Ultrafast UV pulses excite biological samples

Working with colleagues from CNRS (St. Etienne, France) and INSERM (Lyon, France) researchers at the Institut d`Optique (Orsay, France) carried out time-resolved spectroscopy of brain tissue using a specially developed all-solid-state ultrafast tunable ultraviolet (UV) laser system. Operating the system with both a spectrograph and bidimensional single-photon counting enabled fluorescence decay measurements against time and wavelength to be made simultaneously.

Ultrafast UV pulses excite biological samples

Working with colleagues from CNRS (St. Etienne, France) and INSERM (Lyon, France) researchers at the Institut d`Optique (Orsay, France) carried out time-resolved spectroscopy of brain tissue using a specially developed all-solid-state ultrafast tunable ultraviolet (UV) laser system. Operating the system with both a spectrograph and bidimensional single-photon counting enabled fluorescence decay measurements against time and wavelength to be made simultaneously.

According to the researchers, the photon counting results achieved--which will be described at this year`s Conference on Lasers and Electro-Optics (CLEO `97 Baltimore, MD)--are, to their knowledge, the first ex vivo white matter autofluorescence 2-D single-photon-counting images to be presented.1

In order to make the measurements, the researchers needed a tunable UV laser capable of delivering picosecond pulses with high repetition rate. An all-solid-state system was, therefore, designed and assembled at the Institut d`Optique. The laser produces pulses at 415 nm and is also tunable from 273 to 286 nm (see Fig. 1).

The setu¥is based on a modelocked diode-pumped Cr:LiSAF oscillator that produces output tunable from 820 to 880 nm. At 830 nm, the pulse energy is only 0.15 nJ with a pulse width of 50 ps and a pulse-repetition rate of 100 MH¥(see Fig. 2 on p. 16).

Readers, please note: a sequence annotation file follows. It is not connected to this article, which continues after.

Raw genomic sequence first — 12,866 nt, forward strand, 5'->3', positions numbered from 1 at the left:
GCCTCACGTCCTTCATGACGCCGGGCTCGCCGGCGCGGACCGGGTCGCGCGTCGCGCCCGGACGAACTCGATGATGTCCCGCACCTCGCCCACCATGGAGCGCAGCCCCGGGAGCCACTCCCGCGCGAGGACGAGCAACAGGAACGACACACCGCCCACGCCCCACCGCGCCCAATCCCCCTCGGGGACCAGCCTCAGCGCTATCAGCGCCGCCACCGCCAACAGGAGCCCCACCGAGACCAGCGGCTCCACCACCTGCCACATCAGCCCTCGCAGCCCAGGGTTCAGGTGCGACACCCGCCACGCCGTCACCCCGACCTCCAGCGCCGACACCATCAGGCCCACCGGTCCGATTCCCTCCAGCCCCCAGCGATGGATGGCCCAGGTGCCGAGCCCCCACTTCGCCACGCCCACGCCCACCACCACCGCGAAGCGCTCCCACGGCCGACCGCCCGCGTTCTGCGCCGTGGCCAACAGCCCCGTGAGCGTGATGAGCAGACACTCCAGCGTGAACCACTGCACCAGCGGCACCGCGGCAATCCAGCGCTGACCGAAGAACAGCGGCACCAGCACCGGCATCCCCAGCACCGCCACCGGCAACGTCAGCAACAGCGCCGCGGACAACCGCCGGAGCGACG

Such low pulse energy requires amplification, but because of its poor thermal properties, Cr:LiSAF is not suited as an amplifier.2 Thus, pulse amplification is accomplished with a Ti:sapphire regenerative amplifier pumped by a Q-switched frequency-doubled diode-pumped Nd:YVO4 laser. The vanadate pum¥laser is itself pumped by a 4-W diode laser, and frequency doubling of its 1064-nm output is done with potassium titanyl phosphate (KTP) to produce 50-ns, 40-µJ pulses at 532 nm with a repetition rate of 10 kHz.

In the regenerative amplifier the pum¥beam is focused through a hemispheric dichroic mirror--transparent to 532 nm but 100% reflective between 800 and 900 nm--onto the Ti:sapphire crystal face, which is cut at Brewster`s angle. The Ti:sapphire amplifier cavity is formed by three mirrors; within it a Pockels cell and a polarizer tra¥and dum¥pulses coming from the oscillator (by polarization rotation) at the 10-kH¥repetition rate. The amplifier wavelength is tuned to that of the oscillator using a prism.

The trapped pulses are amplified for each pass through the Ti:sapphire (40% per round-trip). When a pulse reaches the maximum energy level, the Pockels cell ejects the pulse. A two-way switch consisting of a Faraday rotator, a half-wave plate, and a polarizer separates the input beam from the amplified beam, which is sent toward the frequency converter.

Output pulses from the regenerative amplifier have a pulse energy of 4.5 µJ, pulse width of 50 ps, and range between 820 and 860 nm; the pulse-repetition rate is 10 kHz. Frequency conversion to the second and third harmonics is done with lithium triborate (LBO). Without an output filter, three wavelength ranges are available from the system: 820-860 nm, 410-430 nm, and 273- 286 nm. With the filter in place, only the third harmonic--50-ps, 0.14-µJ pulses at 276-nm, and a repetition rate of 10 kHz--is available.

The researchers believe that this type of system is a promising tool for photo biological research, specially for in vivo diagnostic research.3 This work is supported by the ULTIMATEC program of the CNRS (Paris).

Roland Roux

REFERENCES

1. M. Gaignet et al., "Time resolved spectroscopy of brain tissue with an all-solid-state tunable picosecond UV laser," submitted to CLEO `97, Baltimore, MD.

2. F. Balembois et al., "Theoretical and experimental investigation of small gain signal for a diode-pumped Q-switched Cr:LiSAF laser," to be published in IEEE J. Quantum Electron., Feb. 1997.

3. S. Mottin et al., "Brain NADH determination throughout the rat sleep-wake cycle by use of a fiberoptic time resolved fluorescence sensor," accepted for publication in Neuroscience

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